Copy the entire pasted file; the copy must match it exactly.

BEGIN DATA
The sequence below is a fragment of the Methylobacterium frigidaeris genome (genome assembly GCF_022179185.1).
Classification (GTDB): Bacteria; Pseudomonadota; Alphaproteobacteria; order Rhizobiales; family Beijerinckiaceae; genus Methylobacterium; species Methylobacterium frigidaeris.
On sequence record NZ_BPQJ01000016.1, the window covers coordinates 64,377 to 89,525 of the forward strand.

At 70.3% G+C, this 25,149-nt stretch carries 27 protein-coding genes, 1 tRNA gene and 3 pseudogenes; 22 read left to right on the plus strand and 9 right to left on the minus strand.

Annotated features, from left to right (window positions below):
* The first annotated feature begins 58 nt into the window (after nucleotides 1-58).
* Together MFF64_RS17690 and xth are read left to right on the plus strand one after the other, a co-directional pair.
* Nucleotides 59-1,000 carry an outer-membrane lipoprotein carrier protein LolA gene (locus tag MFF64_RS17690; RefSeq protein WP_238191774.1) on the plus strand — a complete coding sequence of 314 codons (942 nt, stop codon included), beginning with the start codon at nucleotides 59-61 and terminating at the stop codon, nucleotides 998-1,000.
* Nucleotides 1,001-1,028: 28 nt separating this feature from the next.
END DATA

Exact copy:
The sequence below is a fragment of the Methylobacterium frigidaeris genome (genome assembly GCF_022179185.1).
Classification (GTDB): Bacteria; Pseudomonadota; Alphaproteobacteria; order Rhizobiales; family Beijerinckiaceae; genus Methylobacterium; species Methylobacterium frigidaeris.
On sequence record NZ_BPQJ01000016.1, the window covers coordinates 64,377 to 89,525 of the forward strand.

At 70.3% G+C, this 25,149-nt stretch carries 27 protein-coding genes, 1 tRNA gene and 3 pseudogenes; 22 read left to right on the plus strand and 9 right to left on the minus strand.

Annotated features, from left to right (window positions below):
* The first annotated feature begins 58 nt into the window (after nucleotides 1-58).
* Together MFF64_RS17690 and xth are read left to right on the plus strand one after the other, a co-directional pair.
* Nucleotides 59-1,000 carry an outer-membrane lipoprotein carrier protein LolA gene (locus tag MFF64_RS17690; RefSeq protein WP_238191774.1) on the plus strand — a complete coding sequence of 314 codons (942 nt, stop codon included), beginning with the start codon at nucleotides 59-61 and terminating at the stop codon, nucleotides 998-1,000.
* Nucleotides 1,001-1,028: 28 nt separating this feature from the next.